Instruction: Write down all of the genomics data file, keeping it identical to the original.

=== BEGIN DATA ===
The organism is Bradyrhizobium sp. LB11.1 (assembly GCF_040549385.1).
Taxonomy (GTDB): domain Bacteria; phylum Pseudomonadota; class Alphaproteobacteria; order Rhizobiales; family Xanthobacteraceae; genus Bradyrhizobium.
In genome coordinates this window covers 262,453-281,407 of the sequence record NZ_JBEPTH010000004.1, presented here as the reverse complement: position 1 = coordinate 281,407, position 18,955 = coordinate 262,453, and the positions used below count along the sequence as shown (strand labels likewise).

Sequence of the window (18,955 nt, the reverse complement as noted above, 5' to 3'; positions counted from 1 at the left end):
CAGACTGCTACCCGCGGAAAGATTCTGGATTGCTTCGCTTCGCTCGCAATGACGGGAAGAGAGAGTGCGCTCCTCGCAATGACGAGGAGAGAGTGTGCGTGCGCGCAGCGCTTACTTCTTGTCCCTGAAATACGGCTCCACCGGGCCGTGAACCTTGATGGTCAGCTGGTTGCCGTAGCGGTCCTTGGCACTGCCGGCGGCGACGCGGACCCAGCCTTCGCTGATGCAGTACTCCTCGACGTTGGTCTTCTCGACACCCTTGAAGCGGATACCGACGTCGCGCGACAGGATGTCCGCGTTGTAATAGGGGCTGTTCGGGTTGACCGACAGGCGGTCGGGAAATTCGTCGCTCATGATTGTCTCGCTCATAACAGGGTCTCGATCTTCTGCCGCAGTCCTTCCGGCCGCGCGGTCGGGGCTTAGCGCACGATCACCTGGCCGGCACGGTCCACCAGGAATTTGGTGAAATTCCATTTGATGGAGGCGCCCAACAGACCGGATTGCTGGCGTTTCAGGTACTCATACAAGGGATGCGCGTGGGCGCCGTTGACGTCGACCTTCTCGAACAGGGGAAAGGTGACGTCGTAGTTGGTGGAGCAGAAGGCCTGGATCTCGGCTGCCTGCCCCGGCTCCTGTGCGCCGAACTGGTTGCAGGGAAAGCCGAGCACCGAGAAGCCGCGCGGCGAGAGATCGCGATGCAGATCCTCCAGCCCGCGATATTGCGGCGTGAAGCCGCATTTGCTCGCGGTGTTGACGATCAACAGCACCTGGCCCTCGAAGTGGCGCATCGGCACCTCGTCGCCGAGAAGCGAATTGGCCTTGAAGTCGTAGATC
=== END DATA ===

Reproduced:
The organism is Bradyrhizobium sp. LB11.1 (assembly GCF_040549385.1).
Taxonomy (GTDB): domain Bacteria; phylum Pseudomonadota; class Alphaproteobacteria; order Rhizobiales; family Xanthobacteraceae; genus Bradyrhizobium.
In genome coordinates this window covers 262,453-281,407 of the sequence record NZ_JBEPTH010000004.1, presented here as the reverse complement: position 1 = coordinate 281,407, position 18,955 = coordinate 262,453, and the positions used below count along the sequence as shown (strand labels likewise).

Sequence of the window (18,955 nt, the reverse complement as noted above, 5' to 3'; positions counted from 1 at the left end):
CAGACTGCTACCCGCGGAAAGATTCTGGATTGCTTCGCTTCGCTCGCAATGACGGGAAGAGAGAGTGCGCTCCTCGCAATGACGAGGAGAGAGTGTGCGTGCGCGCAGCGCTTACTTCTTGTCCCTGAAATACGGCTCCACCGGGCCGTGAACCTTGATGGTCAGCTGGTTGCCGTAGCGGTCCTTGGCACTGCCGGCGGCGACGCGGACCCAGCCTTCGCTGATGCAGTACTCCTCGACGTTGGTCTTCTCGACACCCTTGAAGCGGATACCGACGTCGCGCGACAGGATGTCCGCGTTGTAATAGGGGCTGTTCGGGTTGACCGACAGGCGGTCGGGAAATTCGTCGCTCATGATTGTCTCGCTCATAACAGGGTCTCGATCTTCTGCCGCAGTCCTTCCGGCCGCGCGGTCGGGGCTTAGCGCACGATCACCTGGCCGGCACGGTCCACCAGGAATTTGGTGAAATTCCATTTGATGGAGGCGCCCAACAGACCGGATTGCTGGCGTTTCAGGTACTCATACAAGGGATGCGCGTGGGCGCCGTTGACGTCGACCTTCTCGAACAGGGGAAAGGTGACGTCGTAGTTGGTGGAGCAGAAGGCCTGGATCTCGGCTGCCTGCCCCGGCTCCTGTGCGCCGAACTGGTTGCAGGGAAAGCCGAGCACCGAGAAGCCGCGCGGCGAGAGATCGCGATGCAGATCCTCCAGCCCGCGATATTGCGGCGTGAAGCCGCATTTGCTCGCGGTGTTGACGATCAACAGCACCTGGCCCTCGAAGTGGCGCATCGGCACCTCGTCGCCGAGAAGCGAATTGGCCTTGAAGTCGTAGATC